International reaction to the address was very positive. United States Ambassador to Ethiopia Edward M. Korry wrote to the President that his speech had caused a "quick turnaround in attitudes" in the African state; Emperor Haile Selassie reportedly thought the remarks to be "masterpieces." Korry also sent Kennedy an editorial from the Ethiopian Herald which referred to him as "the Abraham Lincoln of the Democratic Party" and celebrated that the federal government "in the person of John F. Kennedy, has at long last come out in [defense] of the Constitution." The Soviet Union ignored the event and continued to attack American racism as the product of capitalism.
In the United States, Kennedy's approval rating among southern whites immediately dropped. In late May, he had the approval of 52% of southerners, but after the speech, he had only 33%. His ratings later made a partial recovery. The number of Americans who thought Kennedy was forcing integration "too fast" went from 36% in May to 48% in July. Republicans speculated that a northern white "backlash" would befall the President and condemn his proposal to failure. African-Americans' view of Kennedy shifted positively, with one September poll suggesting he would have 95% of the black vote in an election against conservative Senator Barry Goldwater and significantly more black electoral support than Rockefeller. However, satisfaction among the black community was not across the board; on June 14, 3,000 protesters gathered outside the Justice Department to demand the hiring of more black employees. This irritated the Attorney General, who felt that his brother was facing increased criticism for actions taken on his advice. He promised the crowd, "Individuals would be hired according to their ability, not their color" and reiterated the message of the President's speech, calling for an end to discrimination.
Reaction from Congress was mixed. Southern legislators despised the speech. Senator John Stennis, a staunch segregationist, vowed to resist Kennedy's proposals, declaring that they were "clearly unconstitutional and would open the door for police control of employment and personal associations in almost every field." Richard Russell Jr. claimed that passing such a bill would be the beginning of a transformation into "a socialistic or communist state." Senator Strom Thurmond suggested that Southern Democrats boycott Kennedy's legislative agenda in its entirety until he backed down on civil rights. Senator Allen Ellender argued that the President's propositions would "mean violence. He has all the laws on the statute books now if he wants use them, but he seems instead to want to follow the advice of Negro leaders and agitators." George Smathers, a longtime friend of Kennedy, said, "I could agree with almost everything the President said, but I don't really believe we need additional legislation. There are plenty of laws on the statute books, and the way the courts have been operating, there is no need of additional legislation to give the Negro his every right." Senator Albert Gore Sr. telephoned Kennedy to inform him that some of his constituents had called to voice their objections to integration. Other senators, especially Republicans Everett Dirksen and Thomas Kuchel were more receptive to Kennedy's ideas, the latter saying, "Neither caste nor creed have any part in our American system. If the President maintains vigorous leadership, all Americans and Congress will follow." Jacob Javits, a liberal member of Republican Party, expressed support for Kennedy's proposals but conveyed his disappointment that the move for new legislation had not been made earlier, saying, "Better late than never."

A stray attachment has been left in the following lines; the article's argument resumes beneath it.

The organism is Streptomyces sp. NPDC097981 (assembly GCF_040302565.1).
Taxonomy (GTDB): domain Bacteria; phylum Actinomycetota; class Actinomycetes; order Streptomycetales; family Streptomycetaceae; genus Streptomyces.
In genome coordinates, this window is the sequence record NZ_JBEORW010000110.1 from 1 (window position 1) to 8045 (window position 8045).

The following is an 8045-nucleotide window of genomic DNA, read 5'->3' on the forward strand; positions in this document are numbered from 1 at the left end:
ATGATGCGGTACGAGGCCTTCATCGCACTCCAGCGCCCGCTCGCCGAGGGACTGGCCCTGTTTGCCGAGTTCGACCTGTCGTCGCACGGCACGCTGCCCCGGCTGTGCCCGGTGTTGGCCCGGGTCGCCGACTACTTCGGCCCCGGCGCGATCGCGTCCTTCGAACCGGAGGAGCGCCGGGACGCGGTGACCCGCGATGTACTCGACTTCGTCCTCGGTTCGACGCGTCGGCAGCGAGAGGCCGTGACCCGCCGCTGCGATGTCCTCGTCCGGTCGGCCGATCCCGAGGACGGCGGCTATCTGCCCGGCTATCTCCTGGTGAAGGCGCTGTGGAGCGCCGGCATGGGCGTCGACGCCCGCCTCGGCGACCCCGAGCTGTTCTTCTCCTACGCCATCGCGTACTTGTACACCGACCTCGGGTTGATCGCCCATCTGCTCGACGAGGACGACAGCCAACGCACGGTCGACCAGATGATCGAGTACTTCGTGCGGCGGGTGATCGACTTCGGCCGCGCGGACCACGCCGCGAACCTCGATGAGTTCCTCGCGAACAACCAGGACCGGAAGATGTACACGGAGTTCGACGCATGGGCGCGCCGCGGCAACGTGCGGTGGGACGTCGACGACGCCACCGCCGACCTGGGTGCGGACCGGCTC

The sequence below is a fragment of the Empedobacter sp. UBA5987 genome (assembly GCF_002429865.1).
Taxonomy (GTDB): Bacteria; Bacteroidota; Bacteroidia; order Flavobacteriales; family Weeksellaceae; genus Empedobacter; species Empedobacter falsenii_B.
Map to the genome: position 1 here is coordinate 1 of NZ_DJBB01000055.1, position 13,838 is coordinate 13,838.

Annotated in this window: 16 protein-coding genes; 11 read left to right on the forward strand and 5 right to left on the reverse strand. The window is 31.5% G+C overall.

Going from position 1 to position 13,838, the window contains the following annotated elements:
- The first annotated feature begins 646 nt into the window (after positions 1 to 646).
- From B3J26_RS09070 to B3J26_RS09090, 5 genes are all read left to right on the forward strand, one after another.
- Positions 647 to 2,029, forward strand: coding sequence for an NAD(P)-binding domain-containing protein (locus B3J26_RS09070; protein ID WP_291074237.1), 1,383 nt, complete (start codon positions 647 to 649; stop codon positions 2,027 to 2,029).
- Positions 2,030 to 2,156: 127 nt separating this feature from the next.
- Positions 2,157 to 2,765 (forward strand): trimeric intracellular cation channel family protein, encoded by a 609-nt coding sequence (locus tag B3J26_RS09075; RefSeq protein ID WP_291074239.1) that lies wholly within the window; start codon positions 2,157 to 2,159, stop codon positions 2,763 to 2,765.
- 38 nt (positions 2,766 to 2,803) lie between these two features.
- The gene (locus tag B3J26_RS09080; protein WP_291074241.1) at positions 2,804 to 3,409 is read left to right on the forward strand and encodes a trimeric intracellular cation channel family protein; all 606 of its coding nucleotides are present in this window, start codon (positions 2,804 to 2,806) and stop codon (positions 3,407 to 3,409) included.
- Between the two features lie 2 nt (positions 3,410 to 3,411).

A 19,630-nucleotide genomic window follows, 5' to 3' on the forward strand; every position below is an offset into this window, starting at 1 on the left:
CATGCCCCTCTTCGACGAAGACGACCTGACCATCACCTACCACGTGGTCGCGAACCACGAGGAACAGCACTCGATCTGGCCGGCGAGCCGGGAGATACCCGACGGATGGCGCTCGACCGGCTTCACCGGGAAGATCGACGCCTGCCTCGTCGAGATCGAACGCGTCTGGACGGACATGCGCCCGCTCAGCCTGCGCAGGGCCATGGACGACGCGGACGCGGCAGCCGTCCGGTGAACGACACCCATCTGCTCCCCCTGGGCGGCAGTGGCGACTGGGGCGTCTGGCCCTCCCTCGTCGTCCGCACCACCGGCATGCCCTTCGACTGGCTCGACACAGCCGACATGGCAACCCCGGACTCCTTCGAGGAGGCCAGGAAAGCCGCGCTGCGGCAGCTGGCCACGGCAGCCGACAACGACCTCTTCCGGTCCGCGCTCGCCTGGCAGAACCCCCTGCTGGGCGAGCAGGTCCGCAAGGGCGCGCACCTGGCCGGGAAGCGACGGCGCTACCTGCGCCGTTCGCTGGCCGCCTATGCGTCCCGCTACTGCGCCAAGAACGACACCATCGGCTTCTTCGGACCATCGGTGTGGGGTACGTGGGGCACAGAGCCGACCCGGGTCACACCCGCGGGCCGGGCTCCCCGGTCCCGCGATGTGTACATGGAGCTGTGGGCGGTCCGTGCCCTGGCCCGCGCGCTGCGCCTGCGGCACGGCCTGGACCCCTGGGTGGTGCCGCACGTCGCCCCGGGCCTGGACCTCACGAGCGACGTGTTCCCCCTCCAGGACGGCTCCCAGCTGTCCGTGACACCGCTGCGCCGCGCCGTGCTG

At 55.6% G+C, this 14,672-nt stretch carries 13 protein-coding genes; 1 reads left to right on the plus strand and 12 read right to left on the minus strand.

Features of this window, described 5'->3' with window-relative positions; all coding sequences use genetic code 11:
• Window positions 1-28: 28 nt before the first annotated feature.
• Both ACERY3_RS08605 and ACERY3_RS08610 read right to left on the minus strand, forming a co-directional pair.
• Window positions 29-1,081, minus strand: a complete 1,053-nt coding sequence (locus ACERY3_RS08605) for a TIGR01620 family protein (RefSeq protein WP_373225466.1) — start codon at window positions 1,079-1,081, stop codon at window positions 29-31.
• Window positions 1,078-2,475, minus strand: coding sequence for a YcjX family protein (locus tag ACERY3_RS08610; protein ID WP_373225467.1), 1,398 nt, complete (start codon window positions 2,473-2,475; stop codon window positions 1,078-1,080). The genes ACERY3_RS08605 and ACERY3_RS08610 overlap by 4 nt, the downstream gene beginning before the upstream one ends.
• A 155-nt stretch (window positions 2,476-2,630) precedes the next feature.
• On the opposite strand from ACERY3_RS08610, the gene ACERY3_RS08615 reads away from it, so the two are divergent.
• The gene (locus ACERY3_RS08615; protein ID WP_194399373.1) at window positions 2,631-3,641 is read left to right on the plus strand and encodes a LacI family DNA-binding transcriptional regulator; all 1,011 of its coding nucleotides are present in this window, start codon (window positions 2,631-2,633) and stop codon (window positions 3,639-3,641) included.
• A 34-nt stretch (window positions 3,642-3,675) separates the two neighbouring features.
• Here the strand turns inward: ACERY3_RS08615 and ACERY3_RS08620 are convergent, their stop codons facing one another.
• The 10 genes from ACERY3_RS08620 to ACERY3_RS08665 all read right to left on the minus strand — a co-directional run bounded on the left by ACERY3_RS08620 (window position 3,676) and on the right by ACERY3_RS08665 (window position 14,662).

The day after the speech a motion in the House of Representatives to boost funding to the Area Redevelopment Administration as requested by Kennedy suffered a surprising defeat, 209–204, because of the opposition of Southern Democrats. Their rejection of the bill was widely viewed as a revolt against the President for his stance on civil rights. In discussing the failure with House Majority Leader Carl Albert, Kennedy lamented, "Civil rights did it." When historian and presidential adviser Arthur M. Schlesinger Jr. complemented Kennedy on his remarks, the latter bitterly replied, "Yes, and look at what happened to area development the very next day in the House." He then added, "But of course, I had to give that speech, and I'm glad that I did."
Main article: Civil Rights Act of 1964